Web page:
In most cases, the individual instructors in a course should decide on specific content within the parameters chosen by the department. This is not a right that's written in stone because there will often be cases where an individual instructor makes poor decisions. In such cases, the department can "meddle" or assign another instructor to teach the course. Instructors with tenure should not be dismissed or punished for what they choose to teach. They can be re-assigned.
I'm glad to see a senior administrator (Vivek Goel) who recognizes this point.
As part of my review I examined the curriculum for the Health Studies Program, the 2015 syllabus for the course, and student evaluations from the 2014 session for the course. I interviewed Professors Lambek and Scherk, and the instructor, Ms Beth Landau-Halpern.While recognizing, correctly, that the department has the ultimate authority, Goel thinks that the process can be reviewed by senior administrators. This is dangerous territory, in my opinion, but this is a special case because the instructor is the wife of the Dean. It's possible that the department was unduly influenced.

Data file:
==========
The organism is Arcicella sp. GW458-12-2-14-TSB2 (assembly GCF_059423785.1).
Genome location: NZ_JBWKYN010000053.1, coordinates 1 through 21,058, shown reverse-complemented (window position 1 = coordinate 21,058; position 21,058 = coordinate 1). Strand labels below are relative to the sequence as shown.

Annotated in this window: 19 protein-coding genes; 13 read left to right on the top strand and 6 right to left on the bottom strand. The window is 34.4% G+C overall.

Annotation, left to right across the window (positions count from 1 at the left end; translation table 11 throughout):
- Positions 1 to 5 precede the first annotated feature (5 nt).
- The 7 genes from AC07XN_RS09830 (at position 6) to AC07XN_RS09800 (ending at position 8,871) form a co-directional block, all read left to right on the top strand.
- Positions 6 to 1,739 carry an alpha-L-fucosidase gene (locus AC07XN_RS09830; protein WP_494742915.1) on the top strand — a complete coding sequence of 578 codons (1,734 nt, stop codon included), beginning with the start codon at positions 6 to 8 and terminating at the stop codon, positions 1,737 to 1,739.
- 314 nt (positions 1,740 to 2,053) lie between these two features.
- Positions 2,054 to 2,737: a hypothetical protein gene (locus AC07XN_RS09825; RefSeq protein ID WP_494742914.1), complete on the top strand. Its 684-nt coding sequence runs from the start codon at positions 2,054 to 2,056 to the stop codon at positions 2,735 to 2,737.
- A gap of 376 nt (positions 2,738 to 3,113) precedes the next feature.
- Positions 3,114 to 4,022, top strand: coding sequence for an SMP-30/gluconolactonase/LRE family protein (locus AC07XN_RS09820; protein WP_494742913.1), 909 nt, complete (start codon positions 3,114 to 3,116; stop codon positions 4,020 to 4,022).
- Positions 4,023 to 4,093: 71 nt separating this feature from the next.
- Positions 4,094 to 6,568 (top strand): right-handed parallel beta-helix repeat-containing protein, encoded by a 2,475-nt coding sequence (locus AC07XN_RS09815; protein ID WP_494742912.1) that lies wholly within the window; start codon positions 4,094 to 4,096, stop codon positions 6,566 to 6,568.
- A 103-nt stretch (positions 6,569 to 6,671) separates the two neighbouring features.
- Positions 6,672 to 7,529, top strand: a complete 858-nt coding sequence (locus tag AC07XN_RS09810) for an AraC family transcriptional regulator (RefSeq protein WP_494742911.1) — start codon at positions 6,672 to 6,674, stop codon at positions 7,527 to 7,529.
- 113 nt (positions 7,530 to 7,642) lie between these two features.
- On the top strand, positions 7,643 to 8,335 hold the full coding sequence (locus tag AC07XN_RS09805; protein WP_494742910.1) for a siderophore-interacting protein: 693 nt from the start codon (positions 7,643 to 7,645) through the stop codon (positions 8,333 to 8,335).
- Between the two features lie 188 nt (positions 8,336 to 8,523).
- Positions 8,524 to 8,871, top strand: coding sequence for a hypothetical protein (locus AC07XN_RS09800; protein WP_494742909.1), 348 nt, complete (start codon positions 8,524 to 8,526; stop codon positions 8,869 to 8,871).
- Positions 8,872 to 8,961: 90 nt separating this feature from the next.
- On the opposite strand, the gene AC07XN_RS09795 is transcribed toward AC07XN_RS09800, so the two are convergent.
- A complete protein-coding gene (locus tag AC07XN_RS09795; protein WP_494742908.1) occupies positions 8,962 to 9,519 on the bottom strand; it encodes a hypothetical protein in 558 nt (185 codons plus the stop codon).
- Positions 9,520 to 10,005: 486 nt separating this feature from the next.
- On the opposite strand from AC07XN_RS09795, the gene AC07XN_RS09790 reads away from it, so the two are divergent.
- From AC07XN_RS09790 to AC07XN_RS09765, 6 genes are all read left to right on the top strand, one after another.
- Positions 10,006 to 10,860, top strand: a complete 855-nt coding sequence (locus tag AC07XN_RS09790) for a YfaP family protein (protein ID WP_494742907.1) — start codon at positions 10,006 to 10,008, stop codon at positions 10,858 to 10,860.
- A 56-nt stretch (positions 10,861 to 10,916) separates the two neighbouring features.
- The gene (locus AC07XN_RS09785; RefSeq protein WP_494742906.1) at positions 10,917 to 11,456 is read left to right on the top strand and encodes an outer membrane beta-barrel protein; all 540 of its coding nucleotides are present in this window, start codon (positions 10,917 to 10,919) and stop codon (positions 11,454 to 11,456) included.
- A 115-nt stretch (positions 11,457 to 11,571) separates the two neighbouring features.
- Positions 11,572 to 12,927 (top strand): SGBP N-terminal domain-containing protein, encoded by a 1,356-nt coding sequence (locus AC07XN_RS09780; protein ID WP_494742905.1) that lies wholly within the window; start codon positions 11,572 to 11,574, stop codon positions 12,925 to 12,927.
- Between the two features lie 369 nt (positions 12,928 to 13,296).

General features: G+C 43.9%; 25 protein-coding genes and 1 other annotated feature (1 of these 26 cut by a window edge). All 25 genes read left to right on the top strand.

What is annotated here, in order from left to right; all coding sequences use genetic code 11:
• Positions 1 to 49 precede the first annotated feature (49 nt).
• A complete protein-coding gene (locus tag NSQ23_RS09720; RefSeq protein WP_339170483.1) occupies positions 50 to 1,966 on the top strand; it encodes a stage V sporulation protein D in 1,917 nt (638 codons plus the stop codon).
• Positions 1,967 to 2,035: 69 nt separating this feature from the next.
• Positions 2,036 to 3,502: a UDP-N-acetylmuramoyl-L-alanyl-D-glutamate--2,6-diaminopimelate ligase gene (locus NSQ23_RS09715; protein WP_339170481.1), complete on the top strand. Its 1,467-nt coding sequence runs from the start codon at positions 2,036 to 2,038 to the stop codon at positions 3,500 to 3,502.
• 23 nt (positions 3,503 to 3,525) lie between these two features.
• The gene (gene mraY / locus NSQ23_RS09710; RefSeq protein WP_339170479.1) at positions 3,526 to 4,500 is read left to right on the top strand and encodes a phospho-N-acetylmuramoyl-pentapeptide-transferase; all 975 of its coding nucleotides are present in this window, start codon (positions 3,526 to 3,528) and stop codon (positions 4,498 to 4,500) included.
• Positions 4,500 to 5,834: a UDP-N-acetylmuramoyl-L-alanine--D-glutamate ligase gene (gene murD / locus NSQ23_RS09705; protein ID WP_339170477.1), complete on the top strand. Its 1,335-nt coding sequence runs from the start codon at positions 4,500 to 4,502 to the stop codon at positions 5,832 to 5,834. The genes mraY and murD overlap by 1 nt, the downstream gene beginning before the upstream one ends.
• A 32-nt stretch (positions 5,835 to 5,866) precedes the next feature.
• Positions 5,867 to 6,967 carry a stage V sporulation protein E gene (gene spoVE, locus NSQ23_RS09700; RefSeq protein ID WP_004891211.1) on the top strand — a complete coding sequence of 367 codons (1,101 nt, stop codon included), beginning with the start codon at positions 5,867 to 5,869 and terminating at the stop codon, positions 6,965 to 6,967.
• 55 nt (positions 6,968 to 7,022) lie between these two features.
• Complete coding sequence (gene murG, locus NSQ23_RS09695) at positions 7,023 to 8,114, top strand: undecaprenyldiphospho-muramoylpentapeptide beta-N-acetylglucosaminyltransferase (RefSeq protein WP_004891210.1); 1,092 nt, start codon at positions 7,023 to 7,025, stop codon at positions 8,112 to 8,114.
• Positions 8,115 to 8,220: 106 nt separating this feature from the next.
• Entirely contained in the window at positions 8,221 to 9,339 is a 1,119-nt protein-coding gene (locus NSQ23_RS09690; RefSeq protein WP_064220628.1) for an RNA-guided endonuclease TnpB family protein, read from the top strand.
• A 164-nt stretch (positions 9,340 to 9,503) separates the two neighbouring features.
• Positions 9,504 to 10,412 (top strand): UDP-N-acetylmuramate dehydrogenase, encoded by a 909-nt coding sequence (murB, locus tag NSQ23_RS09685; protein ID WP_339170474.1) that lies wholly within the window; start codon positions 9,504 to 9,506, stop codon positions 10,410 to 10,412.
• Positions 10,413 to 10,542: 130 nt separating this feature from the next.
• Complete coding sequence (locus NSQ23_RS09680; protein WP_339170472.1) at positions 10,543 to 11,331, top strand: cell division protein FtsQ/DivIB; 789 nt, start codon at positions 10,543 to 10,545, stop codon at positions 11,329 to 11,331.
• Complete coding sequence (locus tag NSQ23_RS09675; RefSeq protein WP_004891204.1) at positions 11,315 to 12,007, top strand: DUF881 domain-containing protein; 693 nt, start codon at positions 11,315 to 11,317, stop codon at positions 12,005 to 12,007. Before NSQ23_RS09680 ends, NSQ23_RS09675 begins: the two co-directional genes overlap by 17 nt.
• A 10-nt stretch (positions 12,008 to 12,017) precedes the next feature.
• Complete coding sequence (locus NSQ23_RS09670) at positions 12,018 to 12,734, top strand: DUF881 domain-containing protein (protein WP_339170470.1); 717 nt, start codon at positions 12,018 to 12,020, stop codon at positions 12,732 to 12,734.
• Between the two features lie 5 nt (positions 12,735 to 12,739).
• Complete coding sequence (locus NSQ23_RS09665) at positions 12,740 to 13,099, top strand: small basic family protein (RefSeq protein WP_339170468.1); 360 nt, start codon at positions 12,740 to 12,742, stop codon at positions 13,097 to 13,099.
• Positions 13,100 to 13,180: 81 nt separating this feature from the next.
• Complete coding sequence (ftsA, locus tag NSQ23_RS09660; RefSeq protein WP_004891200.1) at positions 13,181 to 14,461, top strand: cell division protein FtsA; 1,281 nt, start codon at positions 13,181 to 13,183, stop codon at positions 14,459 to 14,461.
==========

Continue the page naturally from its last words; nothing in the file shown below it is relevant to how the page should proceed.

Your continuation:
At the outset I must be clear that evaluations of content and pedagogical approach ought to be done at the level of the program and department, by academic colleagues who have the appropriate expertise to conduct such examinations. Accordingly, my review has focused primarily on the processes that were followed in this case. However, given that the topic of concern regarding immunization is within my academic area of expertise, I do offer some observations for future consideration by the department.